The New York Times is defending one of its columnists this week after a comment she made about American flags sparked a conservative backlash.
“Maybe listen to what she said,” another wrote.
Mara Gay, a member of the Times editorial board, told MSNBC on Tuesday that while visiting a friend in Long Island, New York, she was “disturbed” to see clusters of anti-Biden bumper stickers, Trump banners, and American flags.
“I saw, you know, dozens and dozens of pickup trucks with expletives against Joe Biden on the back of them, Trump flags, and in some cases just dozens of American flags, which is also just disturbing, because essentially the message was clear: This is my country. This is not your country. I own this,” Ms Gay said on Morning Joe.
Conservative pundits and internet users took this to mean the journalist was offended by the American flag itself. Kayleigh McEnany hosted a Fox News panel on her “absurd commentary.” Angry comments began piling up on Ms Gay’s Twitter feed.
“The world has five continents,” one tweet read. “Move somewhere where you are not upset with its flag.”
(The world actually has seven continents.)
“#MaraGay is a political bigot, twisting love of country into some sinister white supremacist xenophobia,” another wrote.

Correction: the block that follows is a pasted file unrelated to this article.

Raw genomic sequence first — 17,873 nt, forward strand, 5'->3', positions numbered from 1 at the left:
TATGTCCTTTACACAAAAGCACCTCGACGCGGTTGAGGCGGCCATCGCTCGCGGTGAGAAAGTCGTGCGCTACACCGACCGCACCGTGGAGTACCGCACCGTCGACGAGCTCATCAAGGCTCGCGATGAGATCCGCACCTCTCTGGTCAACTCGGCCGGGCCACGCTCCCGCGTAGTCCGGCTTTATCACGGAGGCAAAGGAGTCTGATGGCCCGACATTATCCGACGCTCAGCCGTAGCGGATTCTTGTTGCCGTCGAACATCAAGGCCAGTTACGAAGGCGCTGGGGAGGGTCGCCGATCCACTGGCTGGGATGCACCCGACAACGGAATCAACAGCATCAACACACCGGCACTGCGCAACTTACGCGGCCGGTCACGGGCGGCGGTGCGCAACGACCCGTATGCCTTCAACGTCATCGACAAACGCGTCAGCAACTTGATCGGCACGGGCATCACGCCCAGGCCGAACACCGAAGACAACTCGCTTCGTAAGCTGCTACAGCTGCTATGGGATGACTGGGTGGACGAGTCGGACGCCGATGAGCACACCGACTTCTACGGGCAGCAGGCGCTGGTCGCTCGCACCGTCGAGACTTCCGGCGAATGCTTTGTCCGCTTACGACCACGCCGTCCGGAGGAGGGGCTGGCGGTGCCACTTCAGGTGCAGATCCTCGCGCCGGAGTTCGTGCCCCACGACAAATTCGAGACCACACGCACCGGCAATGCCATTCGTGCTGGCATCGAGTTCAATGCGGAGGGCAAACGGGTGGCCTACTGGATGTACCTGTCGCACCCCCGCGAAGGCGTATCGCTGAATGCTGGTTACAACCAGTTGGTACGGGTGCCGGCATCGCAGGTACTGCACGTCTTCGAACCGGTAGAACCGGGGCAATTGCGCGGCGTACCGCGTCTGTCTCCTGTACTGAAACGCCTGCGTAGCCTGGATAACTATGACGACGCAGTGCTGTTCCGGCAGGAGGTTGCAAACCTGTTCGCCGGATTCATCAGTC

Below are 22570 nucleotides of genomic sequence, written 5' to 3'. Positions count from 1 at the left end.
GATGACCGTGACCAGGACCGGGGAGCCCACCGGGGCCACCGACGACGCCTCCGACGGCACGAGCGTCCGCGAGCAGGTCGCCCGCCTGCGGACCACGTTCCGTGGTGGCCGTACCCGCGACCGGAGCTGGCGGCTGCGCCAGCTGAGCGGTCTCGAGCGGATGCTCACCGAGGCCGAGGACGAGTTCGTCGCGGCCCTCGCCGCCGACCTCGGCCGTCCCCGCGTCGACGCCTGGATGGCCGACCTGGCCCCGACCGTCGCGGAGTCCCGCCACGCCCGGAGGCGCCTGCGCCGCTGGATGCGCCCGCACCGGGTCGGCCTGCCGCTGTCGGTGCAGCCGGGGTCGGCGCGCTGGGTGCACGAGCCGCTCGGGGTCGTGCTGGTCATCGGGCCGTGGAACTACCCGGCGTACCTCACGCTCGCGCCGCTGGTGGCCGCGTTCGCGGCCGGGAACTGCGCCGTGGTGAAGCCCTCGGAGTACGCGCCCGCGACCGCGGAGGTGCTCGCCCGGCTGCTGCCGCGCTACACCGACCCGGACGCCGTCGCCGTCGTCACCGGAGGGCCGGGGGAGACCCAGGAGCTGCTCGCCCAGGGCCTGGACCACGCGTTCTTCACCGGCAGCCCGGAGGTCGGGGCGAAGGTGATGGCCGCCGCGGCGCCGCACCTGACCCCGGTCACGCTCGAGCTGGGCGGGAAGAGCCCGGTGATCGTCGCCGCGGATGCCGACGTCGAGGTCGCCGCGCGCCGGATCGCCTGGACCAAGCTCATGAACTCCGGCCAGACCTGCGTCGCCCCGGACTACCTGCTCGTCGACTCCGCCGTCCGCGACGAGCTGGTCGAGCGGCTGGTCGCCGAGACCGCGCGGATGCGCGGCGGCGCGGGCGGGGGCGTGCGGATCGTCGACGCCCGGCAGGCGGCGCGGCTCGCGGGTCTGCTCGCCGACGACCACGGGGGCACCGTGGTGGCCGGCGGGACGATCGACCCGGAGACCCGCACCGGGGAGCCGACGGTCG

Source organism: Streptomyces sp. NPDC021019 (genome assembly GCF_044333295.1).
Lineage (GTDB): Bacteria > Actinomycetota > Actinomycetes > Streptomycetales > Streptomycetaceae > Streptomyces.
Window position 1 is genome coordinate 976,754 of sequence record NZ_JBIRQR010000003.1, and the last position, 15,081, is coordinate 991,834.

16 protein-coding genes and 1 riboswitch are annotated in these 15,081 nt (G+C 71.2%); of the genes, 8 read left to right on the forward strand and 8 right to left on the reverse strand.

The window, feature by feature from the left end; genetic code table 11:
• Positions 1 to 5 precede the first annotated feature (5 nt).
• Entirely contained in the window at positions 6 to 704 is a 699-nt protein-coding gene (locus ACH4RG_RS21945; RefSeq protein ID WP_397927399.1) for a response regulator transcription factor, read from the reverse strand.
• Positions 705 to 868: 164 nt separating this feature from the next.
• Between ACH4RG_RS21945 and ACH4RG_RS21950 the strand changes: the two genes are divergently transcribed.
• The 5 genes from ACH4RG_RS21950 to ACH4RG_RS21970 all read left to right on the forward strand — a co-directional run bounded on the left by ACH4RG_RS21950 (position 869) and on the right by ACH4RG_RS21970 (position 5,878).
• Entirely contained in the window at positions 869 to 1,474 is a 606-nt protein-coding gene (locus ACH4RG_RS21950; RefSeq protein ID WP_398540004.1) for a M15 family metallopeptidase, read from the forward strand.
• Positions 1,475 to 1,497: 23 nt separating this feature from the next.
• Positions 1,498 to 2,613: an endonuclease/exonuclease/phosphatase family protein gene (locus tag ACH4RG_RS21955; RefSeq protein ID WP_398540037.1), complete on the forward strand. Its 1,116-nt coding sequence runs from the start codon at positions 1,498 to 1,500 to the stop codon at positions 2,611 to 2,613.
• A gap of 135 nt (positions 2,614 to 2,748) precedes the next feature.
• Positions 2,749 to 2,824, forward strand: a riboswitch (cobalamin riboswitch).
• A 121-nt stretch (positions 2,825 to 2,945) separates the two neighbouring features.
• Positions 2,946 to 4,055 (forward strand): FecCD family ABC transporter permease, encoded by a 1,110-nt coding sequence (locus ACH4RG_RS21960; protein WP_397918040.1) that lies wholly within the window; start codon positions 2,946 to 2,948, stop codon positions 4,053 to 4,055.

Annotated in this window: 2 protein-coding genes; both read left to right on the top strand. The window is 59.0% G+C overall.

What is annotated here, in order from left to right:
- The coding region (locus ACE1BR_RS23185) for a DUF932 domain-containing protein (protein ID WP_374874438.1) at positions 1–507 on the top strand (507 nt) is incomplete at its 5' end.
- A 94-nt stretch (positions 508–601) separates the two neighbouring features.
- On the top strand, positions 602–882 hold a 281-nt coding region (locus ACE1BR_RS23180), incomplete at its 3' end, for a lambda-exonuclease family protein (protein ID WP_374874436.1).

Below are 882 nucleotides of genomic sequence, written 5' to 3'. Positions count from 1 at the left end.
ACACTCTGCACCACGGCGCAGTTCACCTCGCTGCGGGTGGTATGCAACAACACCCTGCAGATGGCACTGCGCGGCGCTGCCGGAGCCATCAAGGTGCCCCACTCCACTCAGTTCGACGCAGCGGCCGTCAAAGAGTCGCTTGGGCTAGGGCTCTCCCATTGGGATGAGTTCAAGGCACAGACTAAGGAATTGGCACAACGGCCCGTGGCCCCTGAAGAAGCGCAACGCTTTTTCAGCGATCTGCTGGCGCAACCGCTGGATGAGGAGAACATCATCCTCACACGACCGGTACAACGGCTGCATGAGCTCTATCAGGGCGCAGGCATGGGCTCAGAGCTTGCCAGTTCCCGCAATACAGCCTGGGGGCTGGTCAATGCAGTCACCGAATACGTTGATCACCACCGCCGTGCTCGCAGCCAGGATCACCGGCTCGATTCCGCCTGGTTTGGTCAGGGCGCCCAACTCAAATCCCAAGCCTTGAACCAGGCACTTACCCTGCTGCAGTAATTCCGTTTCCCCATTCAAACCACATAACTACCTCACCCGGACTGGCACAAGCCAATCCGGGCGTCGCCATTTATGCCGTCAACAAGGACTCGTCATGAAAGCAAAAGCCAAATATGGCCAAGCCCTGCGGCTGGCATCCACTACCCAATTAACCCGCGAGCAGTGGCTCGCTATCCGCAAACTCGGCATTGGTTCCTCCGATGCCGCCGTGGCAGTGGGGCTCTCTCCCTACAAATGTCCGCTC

Later that day, the Times spoke up on Ms Gay’s behalf.
“New York Times editorial board member Mara Gay’s comments on MSNBC have been irresponsibly taken out of context,” the newspaper tweeted. “Her argument was that Trump and many of his supporters have politicized the American flag. The attacks on her today are ill-informed and grounded in bad faith.”
Not everyone was convinced.
“Spin away – we heard her loud and clear,” former Fox News host Megyn Kelly replied.
“I watched the entire interview,” another Twitter user wrote. “Nothing was taken out of context.”
Meanwhile, Ms Gay wrote that people had started using US flags to harass her.
“I see I’m being trolled with the American flag this morning,” she tweeted. “Trolling a Black journalist with the American flag is not the own some people think it is.”
“What’s really ‘an own’ is that you think the American flag is somehow an affront to your ‘blackness,’” one Twitter user replied. “My friends and military brothers say otherwise. Check your privilege.”
Others were more sympathetic.
“Did you listen to it?” one person asked, regarding the MSNBC interview. “She’s being completely reasonable. I’m embarrassed by the same aggressive white nationalist posturing behind American flags. You aren’t?”